Former West Coast defender Mitch Brown says he couldn’t help but feel lost after failing to find a new AFL home, but he’s made peace with the outcome and doesn’t hold any regrets.
Brown turned down a contract extension at the Eagles in a bid to find a new AFL club in Melbourne, where his netballer wife Shae had moved.
But Brown’s AFL dream came to a crushing end after being overlooked in the national, rookie and pre-season drafts.
Aged just 27 and with 94 games under his belt, Brown felt he had plenty more to give on the AFL stage.
But the 195cm veteran is weighing up whether to continue his football career at a lower level, or embark on a different profession.
Brown revealed he didn’t even listen to Monday’s rookie draft.
Instead, he caught a train in Melbourne just for fun, before his manager called to deliver the bad news that he’d been overlooked.
“It’s been a total mind explosion,” Brown told EON Sports Radio.
“I sort of made peace with it all. But it did hit home a little bit.
“Since then, my phone has been flat out from country teams. There’s been some towns I’ve never heard of before wanting my services next year.
“I really don’t know whether I want to play footy.”
Brown was snared by the Eagles as a 17-year-old with pick No.16 in the 2006 national draft.
He said being cut loose from the AFL system had been a weird experience, especially after spending all of his adult life there.
“There’s been guys who have played 10, 15 years at the Eagles … and they’re 100 per cent set for life after footy,” Brown said.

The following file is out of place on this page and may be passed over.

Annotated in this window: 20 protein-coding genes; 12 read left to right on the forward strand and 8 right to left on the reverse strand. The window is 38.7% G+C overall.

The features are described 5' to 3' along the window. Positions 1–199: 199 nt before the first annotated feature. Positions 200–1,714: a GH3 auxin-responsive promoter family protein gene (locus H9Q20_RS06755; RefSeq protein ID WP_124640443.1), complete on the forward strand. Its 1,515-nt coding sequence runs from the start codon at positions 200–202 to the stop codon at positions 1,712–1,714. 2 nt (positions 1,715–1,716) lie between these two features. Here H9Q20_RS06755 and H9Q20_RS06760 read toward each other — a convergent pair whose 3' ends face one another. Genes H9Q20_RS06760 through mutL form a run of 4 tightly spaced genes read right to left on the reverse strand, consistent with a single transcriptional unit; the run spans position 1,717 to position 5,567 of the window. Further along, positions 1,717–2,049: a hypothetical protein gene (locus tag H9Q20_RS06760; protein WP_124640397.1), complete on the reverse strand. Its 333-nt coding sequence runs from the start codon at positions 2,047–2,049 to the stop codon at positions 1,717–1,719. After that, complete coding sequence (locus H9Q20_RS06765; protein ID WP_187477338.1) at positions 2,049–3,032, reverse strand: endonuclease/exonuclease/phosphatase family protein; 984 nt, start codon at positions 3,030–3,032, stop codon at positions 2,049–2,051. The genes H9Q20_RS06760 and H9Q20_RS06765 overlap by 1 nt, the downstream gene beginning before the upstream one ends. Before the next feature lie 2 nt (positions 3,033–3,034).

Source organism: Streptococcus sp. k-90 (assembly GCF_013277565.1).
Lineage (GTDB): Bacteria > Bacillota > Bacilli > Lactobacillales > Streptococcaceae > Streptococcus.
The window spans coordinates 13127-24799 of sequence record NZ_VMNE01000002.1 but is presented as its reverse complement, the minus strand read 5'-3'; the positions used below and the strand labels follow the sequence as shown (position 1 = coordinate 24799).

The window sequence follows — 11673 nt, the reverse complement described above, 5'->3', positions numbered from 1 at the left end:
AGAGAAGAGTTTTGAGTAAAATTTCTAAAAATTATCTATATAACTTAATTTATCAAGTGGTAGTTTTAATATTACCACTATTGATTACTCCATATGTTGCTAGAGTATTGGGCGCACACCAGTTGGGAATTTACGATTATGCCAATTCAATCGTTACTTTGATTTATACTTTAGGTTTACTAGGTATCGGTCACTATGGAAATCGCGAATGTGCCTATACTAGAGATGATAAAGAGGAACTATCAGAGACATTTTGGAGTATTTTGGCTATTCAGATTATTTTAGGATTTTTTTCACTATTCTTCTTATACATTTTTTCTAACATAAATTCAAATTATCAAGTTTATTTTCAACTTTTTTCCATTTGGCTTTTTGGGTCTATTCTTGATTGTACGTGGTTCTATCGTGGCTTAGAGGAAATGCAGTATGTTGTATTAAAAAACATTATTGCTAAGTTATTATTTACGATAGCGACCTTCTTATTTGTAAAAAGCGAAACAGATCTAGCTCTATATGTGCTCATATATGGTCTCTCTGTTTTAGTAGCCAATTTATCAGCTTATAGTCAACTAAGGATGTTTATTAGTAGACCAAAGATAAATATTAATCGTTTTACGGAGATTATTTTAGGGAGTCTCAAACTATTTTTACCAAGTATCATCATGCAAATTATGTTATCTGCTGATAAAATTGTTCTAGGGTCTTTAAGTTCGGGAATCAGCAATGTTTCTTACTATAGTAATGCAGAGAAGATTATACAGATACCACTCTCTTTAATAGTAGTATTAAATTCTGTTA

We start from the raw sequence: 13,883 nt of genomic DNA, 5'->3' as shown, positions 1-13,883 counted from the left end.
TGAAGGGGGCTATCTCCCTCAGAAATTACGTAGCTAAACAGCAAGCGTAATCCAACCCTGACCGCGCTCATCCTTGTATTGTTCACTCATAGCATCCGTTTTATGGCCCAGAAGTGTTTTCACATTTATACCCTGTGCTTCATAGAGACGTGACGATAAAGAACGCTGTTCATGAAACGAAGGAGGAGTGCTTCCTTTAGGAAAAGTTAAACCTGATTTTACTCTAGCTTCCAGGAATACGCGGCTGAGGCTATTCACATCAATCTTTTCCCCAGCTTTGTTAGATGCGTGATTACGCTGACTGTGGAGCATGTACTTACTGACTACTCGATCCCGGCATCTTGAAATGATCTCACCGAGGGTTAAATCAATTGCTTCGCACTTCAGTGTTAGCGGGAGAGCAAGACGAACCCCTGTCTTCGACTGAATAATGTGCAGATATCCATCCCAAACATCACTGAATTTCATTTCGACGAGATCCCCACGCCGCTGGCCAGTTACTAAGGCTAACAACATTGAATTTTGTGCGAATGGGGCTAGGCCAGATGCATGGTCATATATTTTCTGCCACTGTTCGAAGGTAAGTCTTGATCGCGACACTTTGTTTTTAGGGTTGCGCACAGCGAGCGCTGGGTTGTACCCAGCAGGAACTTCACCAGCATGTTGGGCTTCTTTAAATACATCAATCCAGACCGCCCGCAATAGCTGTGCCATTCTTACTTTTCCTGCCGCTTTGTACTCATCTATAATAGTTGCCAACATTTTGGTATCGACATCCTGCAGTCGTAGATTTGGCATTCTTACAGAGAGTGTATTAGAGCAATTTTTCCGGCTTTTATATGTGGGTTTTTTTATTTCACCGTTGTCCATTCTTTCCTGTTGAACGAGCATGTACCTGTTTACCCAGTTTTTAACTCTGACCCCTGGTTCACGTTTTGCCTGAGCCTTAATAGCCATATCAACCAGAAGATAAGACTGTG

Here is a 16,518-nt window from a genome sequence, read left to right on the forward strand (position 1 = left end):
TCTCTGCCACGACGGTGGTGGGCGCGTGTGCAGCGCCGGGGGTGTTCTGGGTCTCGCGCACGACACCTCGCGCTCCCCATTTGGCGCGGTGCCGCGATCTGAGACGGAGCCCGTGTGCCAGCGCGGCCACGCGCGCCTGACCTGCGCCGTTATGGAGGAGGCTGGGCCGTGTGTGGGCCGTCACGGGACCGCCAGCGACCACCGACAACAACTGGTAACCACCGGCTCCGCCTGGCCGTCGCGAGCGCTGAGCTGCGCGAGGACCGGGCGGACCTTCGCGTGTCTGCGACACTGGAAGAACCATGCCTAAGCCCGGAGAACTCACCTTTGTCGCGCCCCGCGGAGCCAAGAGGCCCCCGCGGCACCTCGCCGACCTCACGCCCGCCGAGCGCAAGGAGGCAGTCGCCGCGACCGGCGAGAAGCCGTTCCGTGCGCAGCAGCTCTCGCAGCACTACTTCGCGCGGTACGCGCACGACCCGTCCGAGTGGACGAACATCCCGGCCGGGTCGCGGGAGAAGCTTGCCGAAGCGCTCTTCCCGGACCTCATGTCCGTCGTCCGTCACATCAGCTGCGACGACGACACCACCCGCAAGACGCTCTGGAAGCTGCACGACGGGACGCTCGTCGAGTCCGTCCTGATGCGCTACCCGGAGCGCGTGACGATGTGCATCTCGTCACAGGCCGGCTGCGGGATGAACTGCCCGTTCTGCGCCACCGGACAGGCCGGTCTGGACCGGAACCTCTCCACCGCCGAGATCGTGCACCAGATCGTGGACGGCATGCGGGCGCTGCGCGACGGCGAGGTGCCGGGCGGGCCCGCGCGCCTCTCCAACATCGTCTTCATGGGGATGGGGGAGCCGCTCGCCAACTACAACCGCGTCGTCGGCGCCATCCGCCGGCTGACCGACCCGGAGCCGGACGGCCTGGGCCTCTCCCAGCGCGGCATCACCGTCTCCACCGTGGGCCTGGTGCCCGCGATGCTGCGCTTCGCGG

“But they still go through this period of six or 12 months where they have this loss of identity.
“It nearly happens to everyone, because we follow this schedule for so long.
“We literally get a piece of paper that tells you you have to be here, here and here – for 10 years.
“Suddenly, you wake up and say, ‘What do I do?’.
Brown praised the AFL Players’ Association for making sure axed or retired players weren’t cast entirely into the wilderness after their career.
But he felt more improvements could be made.
“It does take a lot of courage to ask for help and be vulnerable,” Brown said.
“Because for all your career, you get built up by the fans as this hero, and you can do literally anything.
“So you finish your career and go, ‘I actually need some help’.”
Brown described himself as a hopeless romantic, and he fully supported wife Shae’s decision to join Collingwood in Australia’s new Super Netball competition, which starts in February.